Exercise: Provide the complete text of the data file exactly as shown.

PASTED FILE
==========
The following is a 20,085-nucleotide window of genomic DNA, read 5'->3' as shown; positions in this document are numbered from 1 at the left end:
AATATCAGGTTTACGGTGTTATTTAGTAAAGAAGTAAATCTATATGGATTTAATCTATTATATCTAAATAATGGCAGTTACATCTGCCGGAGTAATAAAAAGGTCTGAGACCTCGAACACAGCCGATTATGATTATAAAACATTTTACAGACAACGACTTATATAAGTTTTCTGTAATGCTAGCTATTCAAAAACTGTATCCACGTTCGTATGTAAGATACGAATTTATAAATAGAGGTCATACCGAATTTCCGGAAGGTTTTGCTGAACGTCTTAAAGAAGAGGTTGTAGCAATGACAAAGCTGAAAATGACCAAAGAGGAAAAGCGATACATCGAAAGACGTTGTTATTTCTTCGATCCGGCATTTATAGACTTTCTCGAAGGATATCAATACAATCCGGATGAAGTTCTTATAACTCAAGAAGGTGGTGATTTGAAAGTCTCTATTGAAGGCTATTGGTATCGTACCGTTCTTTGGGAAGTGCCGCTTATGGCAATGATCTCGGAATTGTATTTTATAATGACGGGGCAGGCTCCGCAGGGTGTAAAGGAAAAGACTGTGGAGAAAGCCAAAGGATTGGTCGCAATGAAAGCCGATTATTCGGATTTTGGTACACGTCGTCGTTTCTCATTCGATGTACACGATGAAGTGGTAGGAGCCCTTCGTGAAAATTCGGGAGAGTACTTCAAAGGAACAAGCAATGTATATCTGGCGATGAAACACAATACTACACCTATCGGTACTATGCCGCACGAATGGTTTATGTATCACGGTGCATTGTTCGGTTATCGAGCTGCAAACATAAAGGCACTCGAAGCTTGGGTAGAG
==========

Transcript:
The following is a 20,085-nucleotide window of genomic DNA, read 5'->3' as shown; positions in this document are numbered from 1 at the left end:
AATATCAGGTTTACGGTGTTATTTAGTAAAGAAGTAAATCTATATGGATTTAATCTATTATATCTAAATAATGGCAGTTACATCTGCCGGAGTAATAAAAAGGTCTGAGACCTCGAACACAGCCGATTATGATTATAAAACATTTTACAGACAACGACTTATATAAGTTTTCTGTAATGCTAGCTATTCAAAAACTGTATCCACGTTCGTATGTAAGATACGAATTTATAAATAGAGGTCATACCGAATTTCCGGAAGGTTTTGCTGAACGTCTTAAAGAAGAGGTTGTAGCAATGACAAAGCTGAAAATGACCAAAGAGGAAAAGCGATACATCGAAAGACGTTGTTATTTCTTCGATCCGGCATTTATAGACTTTCTCGAAGGATATCAATACAATCCGGATGAAGTTCTTATAACTCAAGAAGGTGGTGATTTGAAAGTCTCTATTGAAGGCTATTGGTATCGTACCGTTCTTTGGGAAGTGCCGCTTATGGCAATGATCTCGGAATTGTATTTTATAATGACGGGGCAGGCTCCGCAGGGTGTAAAGGAAAAGACTGTGGAGAAAGCCAAAGGATTGGTCGCAATGAAAGCCGATTATTCGGATTTTGGTACACGTCGTCGTTTCTCATTCGATGTACACGATGAAGTGGTAGGAGCCCTTCGTGAAAATTCGGGAGAGTACTTCAAAGGAACAAGCAATGTATATCTGGCGATGAAACACAATACTACACCTATCGGTACTATGCCGCACGAATGGTTTATGTATCACGGTGCATTGTTCGGTTATCGAGCTGCAAACATAAAGGCACTCGAAGCTTGGGTAGAG